Glossary of Platform Law and Policy Terms

User Warning

Cite this article as:
Luca Belli (17/12/2021). User Warning. In Belli, L.; Zingales, N. & Curzi, Y. (Eds.), Glossary of Platform Law and Policy Terms (online). FGV Direito Rio.

Author: Luca Belli

In the context of platform governance, a user warning is a message directed to specific users by the platform operator, usually in the form of a notice or other format, aimed at alerting users that there will be an upcoming event that warrants the attention of the user. Such changing situation may be, for instance, the upcoming appearance of explicit graphic content on a news feed or the upcoming alteration of contractual terms of the platforms

User warnings are typically utilized to convey an alert and afford a user the possibility to form an informed choice before proceeding to an activity that may have unwanted and potentially negative consequences. While warnings can be used to raise awareness and propose options to one or more users, they are generally deployed to alert them of upcoming events that may lead to dangers or other unpleasant situations within a particular context.

A well-known but non-Internet-related example of warning that illustrates tellingly the purpose of a notice is provided by the so-called Miranda warnings, also frequently referred to as ‘Miranda rights’, following the 1966 Miranda v. Arizona case. Such workings are a type of notification given by police to criminal suspects in police custody advising them that they have the right to refuse to answer questions or provide information to law enforcement as ‘anything you say can be used against you in court’.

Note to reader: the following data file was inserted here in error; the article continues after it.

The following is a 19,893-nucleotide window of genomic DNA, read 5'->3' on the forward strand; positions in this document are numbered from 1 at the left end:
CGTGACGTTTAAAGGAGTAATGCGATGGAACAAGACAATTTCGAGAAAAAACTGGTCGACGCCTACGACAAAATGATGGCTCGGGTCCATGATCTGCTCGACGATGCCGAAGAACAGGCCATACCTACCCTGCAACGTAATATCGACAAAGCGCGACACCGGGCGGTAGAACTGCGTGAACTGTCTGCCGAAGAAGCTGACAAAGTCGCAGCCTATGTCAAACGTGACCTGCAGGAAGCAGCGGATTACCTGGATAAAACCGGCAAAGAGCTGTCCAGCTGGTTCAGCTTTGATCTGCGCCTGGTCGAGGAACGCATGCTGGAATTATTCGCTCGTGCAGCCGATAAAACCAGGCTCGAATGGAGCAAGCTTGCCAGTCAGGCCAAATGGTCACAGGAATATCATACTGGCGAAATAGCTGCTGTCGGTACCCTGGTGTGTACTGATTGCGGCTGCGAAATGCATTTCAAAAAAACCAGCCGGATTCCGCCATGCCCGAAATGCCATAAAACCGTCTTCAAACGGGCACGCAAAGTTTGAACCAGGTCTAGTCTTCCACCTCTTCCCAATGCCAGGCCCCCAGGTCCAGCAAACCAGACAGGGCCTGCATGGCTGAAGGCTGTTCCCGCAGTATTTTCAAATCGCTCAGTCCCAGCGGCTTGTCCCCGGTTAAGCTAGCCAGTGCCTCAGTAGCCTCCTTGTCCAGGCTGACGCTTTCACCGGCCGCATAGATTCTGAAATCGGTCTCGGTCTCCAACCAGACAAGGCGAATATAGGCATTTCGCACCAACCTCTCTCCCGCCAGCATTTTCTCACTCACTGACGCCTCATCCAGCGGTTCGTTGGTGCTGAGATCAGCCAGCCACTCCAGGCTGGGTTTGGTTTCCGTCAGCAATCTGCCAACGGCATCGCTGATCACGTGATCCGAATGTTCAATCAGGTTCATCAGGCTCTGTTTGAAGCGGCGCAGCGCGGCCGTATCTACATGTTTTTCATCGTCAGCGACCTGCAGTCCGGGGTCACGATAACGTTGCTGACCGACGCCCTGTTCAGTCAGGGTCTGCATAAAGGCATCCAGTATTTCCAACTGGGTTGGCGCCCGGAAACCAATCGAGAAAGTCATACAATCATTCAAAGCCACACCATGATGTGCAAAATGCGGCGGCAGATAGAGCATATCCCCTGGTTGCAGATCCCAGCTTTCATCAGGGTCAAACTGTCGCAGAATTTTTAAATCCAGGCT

Warnings, in the form of contractual notices, are interesting regulatory mechanisms due to their very limited cost of implementation although they have limits in terms of effectiveness1 and may even create additional costs for users without achieving the regulatory goal, as illustrated by the implementation of cookie banners2. In this perspective, Calo (2012)3 notes that regulators, who face limited resources, perceive notice as an attractive regulatory strategy, as it is particularly cheap to implement and easy to enforce; by providing information on their rights and on the service characteristics to users, providers avoid that the regulatory authority ‘overregulate’ on legitimate business interests. As such, the goal of the warning in the form of a notice is to preserve the conditions for innovation and competition, avoiding an excess of rigid regulatory restrictions (Calo, 2012)4 .


  1. Ben-Shahar, O., and Schneider, C. E. (2011). The Failure of Mandated Disclosure, 159 U. PA. L. REV. 647, 658–64
  2. Privacy International. (21 May 2019). Most cookie banners are annoying and deceptive. This is not consent.
  3. Calo, R. (2012). Against Notice Skepticism in Privacy (And Elsewhere). 87 Notre Dame Law Review 1027.
  4. Calo, R. (2012). Against Notice Skepticism in Privacy (And Elsewhere). 87 Notre Dame Law Review 1027.
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By Luca Belli

Luca Belli, PhD, is Professor of Internet Governance and Regulation at Fundação Getulio Vargas (FGV) Law School, where he heads the Center for Technology and Society (CTS-FGV) and the CyberBRICS project, and associated researcher at Centre de Droit Public Comparé of Paris 2 University. He is co-founder and co-coordinator of the IGF Coalition on Platform Responsibility and Director of the Latin- American edition of the Computers Privacy and Data Protection conference (CPDP LatAm). Before joining FGV, Luca worked as an agent for the Council of Europe Internet Governance Unit and served as a Network Neutrality Expert for the Council of Europe. He is author of more than 50 academic publications which have been quoted by numerous media outlets, including The Economist, Financial Times, Forbes, Le Monde, BBC, The Hill, China Today, O Globo, Folha de São Paulo, El Pais, and La Stampa. Luca holds a PhD in Public Law from Université Panthéon-Assas, Paris 2.

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